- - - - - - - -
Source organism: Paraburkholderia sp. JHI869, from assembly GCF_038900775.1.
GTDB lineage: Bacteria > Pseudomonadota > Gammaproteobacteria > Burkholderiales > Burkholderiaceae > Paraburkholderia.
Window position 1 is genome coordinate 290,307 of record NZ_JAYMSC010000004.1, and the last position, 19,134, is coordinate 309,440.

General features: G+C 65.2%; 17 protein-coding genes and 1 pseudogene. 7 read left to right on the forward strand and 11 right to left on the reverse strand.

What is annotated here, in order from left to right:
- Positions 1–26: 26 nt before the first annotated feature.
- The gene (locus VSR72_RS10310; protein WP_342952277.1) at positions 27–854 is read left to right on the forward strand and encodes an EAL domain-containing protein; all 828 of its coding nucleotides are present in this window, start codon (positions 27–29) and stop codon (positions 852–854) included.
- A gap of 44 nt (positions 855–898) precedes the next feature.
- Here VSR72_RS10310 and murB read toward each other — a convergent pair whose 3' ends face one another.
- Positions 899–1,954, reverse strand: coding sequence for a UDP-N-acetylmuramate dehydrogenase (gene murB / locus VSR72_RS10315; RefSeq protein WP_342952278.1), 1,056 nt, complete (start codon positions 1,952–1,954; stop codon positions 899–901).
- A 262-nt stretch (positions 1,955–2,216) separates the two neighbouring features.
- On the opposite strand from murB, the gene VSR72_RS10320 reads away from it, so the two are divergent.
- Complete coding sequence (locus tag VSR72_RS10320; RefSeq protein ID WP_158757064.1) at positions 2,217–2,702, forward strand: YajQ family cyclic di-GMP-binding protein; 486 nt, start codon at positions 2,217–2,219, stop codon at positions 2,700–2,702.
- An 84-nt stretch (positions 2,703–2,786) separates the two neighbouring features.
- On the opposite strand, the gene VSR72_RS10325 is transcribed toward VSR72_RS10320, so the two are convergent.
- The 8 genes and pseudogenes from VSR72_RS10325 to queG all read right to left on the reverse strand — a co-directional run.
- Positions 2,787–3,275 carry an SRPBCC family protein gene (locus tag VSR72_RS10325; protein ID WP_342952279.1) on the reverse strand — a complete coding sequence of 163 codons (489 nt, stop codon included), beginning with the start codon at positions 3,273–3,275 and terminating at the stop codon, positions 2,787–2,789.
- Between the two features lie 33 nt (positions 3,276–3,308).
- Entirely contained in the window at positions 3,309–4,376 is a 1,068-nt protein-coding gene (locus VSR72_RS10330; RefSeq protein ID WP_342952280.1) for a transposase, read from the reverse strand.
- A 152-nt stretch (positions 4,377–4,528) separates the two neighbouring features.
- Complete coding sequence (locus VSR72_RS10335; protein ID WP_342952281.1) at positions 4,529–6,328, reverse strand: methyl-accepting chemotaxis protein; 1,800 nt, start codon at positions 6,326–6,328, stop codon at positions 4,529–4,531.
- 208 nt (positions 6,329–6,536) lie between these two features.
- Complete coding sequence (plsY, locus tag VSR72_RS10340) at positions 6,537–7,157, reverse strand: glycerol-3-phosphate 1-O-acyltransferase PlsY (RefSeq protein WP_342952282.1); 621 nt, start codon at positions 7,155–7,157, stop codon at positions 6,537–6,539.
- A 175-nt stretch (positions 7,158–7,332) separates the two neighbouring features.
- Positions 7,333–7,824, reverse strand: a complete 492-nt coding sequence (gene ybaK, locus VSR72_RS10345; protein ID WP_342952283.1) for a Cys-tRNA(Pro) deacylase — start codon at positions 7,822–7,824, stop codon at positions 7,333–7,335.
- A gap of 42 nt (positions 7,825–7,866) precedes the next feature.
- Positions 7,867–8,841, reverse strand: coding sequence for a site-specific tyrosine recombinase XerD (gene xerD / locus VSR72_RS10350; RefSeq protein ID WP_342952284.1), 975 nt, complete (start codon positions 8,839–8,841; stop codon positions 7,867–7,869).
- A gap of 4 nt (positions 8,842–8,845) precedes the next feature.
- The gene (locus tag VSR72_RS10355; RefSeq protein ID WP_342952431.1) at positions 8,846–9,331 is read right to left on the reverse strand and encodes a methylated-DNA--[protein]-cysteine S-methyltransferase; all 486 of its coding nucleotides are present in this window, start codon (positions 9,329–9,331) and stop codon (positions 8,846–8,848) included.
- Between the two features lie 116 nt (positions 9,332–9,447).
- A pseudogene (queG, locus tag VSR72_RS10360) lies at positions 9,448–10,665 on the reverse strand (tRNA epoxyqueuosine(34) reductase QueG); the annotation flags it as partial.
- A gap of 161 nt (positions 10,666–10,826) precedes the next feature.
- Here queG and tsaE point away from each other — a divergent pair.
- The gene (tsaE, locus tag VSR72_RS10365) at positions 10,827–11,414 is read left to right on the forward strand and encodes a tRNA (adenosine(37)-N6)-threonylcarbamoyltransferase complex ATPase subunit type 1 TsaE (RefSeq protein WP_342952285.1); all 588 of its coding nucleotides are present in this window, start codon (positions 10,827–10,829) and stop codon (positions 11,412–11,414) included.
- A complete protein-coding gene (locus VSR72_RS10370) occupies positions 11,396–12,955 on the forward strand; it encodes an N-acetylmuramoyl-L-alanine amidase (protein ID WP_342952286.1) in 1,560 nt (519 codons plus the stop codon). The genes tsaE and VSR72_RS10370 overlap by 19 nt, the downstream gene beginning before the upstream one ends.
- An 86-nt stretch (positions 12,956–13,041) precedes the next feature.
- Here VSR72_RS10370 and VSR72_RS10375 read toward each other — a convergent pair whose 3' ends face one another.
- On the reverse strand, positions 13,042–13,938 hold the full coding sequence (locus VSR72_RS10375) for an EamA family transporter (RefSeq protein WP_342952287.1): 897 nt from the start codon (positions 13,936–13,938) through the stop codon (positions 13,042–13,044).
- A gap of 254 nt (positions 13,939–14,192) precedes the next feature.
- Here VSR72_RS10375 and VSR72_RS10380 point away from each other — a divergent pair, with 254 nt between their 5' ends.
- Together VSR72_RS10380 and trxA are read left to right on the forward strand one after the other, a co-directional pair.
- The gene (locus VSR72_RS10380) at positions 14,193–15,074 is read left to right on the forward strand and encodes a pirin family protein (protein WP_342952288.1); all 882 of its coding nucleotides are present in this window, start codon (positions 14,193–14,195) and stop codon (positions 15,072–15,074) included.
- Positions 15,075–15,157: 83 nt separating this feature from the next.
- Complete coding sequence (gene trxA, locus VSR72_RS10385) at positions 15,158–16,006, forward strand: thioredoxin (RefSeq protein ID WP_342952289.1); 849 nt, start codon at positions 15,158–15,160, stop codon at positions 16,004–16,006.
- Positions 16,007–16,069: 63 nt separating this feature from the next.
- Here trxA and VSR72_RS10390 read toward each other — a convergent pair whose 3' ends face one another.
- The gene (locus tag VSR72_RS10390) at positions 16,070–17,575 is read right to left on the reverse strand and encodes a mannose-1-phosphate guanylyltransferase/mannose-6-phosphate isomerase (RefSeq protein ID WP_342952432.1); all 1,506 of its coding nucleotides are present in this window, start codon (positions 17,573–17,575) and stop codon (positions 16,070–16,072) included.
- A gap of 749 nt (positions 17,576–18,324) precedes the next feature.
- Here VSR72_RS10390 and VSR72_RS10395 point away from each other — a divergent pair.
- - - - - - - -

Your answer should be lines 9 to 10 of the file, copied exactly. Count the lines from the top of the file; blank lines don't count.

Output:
- Here VSR72_RS10310 and murB read toward each other — a convergent pair whose 3' ends face one another.
- Positions 899–1,954, reverse strand: coding sequence for a UDP-N-acetylmuramate dehydrogenase (gene murB / locus VSR72_RS10315; RefSeq protein WP_342952278.1), 1,056 nt, complete (start codon positions 1,952–1,954; stop codon positions 899–901).